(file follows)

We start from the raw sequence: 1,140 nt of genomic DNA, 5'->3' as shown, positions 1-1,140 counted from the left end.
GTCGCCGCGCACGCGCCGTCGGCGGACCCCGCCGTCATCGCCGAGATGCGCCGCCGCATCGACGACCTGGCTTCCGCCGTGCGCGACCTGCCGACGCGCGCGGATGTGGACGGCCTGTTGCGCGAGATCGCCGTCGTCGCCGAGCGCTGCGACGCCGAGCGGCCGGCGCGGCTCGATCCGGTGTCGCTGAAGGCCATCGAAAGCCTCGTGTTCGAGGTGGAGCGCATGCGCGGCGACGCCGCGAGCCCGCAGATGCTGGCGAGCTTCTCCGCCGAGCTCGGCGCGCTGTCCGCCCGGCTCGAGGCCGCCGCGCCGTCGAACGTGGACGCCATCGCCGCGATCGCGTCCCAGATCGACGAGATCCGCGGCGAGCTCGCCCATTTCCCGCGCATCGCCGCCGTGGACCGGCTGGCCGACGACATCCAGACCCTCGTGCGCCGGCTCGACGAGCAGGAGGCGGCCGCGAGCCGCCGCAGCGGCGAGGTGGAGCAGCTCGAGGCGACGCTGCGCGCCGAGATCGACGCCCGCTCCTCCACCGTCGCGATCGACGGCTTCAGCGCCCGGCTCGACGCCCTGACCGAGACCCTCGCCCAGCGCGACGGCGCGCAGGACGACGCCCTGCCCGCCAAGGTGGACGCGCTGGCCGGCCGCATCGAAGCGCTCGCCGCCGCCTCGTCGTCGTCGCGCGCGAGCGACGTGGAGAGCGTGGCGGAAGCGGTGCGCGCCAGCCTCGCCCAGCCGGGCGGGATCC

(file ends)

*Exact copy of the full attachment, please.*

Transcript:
We start from the raw sequence: 1,140 nt of genomic DNA, 5'->3' as shown, positions 1-1,140 counted from the left end.
GTCGCCGCGCACGCGCCGTCGGCGGACCCCGCCGTCATCGCCGAGATGCGCCGCCGCATCGACGACCTGGCTTCCGCCGTGCGCGACCTGCCGACGCGCGCGGATGTGGACGGCCTGTTGCGCGAGATCGCCGTCGTCGCCGAGCGCTGCGACGCCGAGCGGCCGGCGCGGCTCGATCCGGTGTCGCTGAAGGCCATCGAAAGCCTCGTGTTCGAGGTGGAGCGCATGCGCGGCGACGCCGCGAGCCCGCAGATGCTGGCGAGCTTCTCCGCCGAGCTCGGCGCGCTGTCCGCCCGGCTCGAGGCCGCCGCGCCGTCGAACGTGGACGCCATCGCCGCGATCGCGTCCCAGATCGACGAGATCCGCGGCGAGCTCGCCCATTTCCCGCGCATCGCCGCCGTGGACCGGCTGGCCGACGACATCCAGACCCTCGTGCGCCGGCTCGACGAGCAGGAGGCGGCCGCGAGCCGCCGCAGCGGCGAGGTGGAGCAGCTCGAGGCGACGCTGCGCGCCGAGATCGACGCCCGCTCCTCCACCGTCGCGATCGACGGCTTCAGCGCCCGGCTCGACGCCCTGACCGAGACCCTCGCCCAGCGCGACGGCGCGCAGGACGACGCCCTGCCCGCCAAGGTGGACGCGCTGGCCGGCCGCATCGAAGCGCTCGCCGCCGCCTCGTCGTCGTCGCGCGCGAGCGACGTGGAGAGCGTGGCGGAAGCGGTGCGCGCCAGCCTCGCCCAGCCGGGCGGGATCC